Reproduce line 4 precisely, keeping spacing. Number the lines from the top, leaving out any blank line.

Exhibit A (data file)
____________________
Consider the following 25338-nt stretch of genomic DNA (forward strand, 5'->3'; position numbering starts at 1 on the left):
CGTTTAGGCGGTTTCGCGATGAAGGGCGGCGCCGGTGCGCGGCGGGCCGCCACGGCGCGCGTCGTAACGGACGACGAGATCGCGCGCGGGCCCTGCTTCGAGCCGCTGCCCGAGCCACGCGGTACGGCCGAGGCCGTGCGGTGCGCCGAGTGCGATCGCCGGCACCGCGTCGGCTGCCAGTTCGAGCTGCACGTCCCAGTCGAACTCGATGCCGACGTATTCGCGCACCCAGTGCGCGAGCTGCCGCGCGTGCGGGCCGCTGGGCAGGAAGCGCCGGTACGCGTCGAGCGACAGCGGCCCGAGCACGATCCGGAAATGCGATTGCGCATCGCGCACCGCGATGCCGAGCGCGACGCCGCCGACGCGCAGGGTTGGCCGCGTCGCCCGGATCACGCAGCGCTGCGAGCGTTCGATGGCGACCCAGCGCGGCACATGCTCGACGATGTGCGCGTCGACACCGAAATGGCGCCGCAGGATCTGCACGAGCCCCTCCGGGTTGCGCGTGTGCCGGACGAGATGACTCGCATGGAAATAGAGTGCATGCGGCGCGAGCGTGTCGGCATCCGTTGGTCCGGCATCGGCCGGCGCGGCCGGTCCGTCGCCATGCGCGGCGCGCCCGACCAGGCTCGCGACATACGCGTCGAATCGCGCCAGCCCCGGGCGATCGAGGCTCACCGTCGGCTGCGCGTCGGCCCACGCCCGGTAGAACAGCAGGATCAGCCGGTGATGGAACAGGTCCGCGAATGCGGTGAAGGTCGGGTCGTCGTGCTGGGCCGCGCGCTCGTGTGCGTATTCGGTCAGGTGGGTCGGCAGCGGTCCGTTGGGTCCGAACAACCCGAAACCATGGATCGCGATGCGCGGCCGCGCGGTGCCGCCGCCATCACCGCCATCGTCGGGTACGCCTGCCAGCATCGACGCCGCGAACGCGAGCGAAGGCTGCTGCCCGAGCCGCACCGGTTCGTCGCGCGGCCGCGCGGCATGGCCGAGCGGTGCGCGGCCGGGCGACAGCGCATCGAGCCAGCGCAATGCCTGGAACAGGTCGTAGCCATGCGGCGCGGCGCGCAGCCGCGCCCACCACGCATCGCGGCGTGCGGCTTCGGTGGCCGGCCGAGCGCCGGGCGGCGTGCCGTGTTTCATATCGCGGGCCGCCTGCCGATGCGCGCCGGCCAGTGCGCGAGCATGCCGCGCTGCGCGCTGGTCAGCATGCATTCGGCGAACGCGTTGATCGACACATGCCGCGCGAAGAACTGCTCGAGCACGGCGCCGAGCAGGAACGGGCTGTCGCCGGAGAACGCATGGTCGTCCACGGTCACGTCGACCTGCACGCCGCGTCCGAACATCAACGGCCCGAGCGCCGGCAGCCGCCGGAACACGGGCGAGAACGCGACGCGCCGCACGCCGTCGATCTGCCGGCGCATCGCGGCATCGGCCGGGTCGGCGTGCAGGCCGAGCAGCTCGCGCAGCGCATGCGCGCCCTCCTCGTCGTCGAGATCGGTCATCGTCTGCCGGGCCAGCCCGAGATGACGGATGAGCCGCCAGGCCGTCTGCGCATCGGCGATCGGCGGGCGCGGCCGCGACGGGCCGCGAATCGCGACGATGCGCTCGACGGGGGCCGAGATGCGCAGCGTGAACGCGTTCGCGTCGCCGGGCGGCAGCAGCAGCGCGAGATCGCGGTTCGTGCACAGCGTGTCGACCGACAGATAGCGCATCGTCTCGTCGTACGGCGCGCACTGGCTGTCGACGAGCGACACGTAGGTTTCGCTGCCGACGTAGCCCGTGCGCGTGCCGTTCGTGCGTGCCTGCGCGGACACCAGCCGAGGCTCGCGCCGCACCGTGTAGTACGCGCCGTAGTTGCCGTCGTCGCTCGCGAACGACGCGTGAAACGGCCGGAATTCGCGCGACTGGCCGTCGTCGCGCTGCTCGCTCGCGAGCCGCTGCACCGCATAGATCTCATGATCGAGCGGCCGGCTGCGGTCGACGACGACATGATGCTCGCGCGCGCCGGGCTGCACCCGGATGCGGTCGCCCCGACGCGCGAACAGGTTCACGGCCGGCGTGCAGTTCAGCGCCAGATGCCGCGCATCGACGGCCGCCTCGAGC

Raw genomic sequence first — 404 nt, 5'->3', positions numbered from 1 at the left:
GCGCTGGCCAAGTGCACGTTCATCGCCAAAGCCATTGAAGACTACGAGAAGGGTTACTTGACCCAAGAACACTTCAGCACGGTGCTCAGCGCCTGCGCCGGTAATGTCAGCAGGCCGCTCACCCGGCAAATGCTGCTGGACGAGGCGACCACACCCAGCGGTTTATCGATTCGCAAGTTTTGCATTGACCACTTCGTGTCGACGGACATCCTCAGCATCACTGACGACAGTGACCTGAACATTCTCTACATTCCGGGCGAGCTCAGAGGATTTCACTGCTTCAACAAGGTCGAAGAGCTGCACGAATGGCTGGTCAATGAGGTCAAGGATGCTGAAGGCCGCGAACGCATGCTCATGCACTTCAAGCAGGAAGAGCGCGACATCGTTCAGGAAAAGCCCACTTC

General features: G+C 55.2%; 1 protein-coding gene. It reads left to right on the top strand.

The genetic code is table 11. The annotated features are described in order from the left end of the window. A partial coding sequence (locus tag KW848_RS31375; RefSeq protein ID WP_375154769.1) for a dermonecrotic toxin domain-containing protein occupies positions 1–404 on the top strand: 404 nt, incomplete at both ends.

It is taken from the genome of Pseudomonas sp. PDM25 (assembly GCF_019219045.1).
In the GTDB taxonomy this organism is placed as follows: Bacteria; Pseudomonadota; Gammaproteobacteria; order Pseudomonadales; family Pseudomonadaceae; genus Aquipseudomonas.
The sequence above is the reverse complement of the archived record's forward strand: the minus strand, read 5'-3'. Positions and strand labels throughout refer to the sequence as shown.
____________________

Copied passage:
GCGCTGGCCAAGTGCACGTTCATCGCCAAAGCCATTGAAGACTACGAGAAGGGTTACTTGACCCAAGAACACTTCAGCACGGTGCTCAGCGCCTGCGCCGGTAATGTCAGCAGGCCGCTCACCCGGCAAATGCTGCTGGACGAGGCGACCACACCCAGCGGTTTATCGATTCGCAAGTTTTGCATTGACCACTTCGTGTCGACGGACATCCTCAGCATCACTGACGACAGTGACCTGAACATTCTCTACATTCCGGGCGAGCTCAGAGGATTTCACTGCTTCAACAAGGTCGAAGAGCTGCACGAATGGCTGGTCAATGAGGTCAAGGATGCTGAAGGCCGCGAACGCATGCTCATGCACTTCAAGCAGGAAGAGCGCGACATCGTTCAGGAAAAGCCCACTTC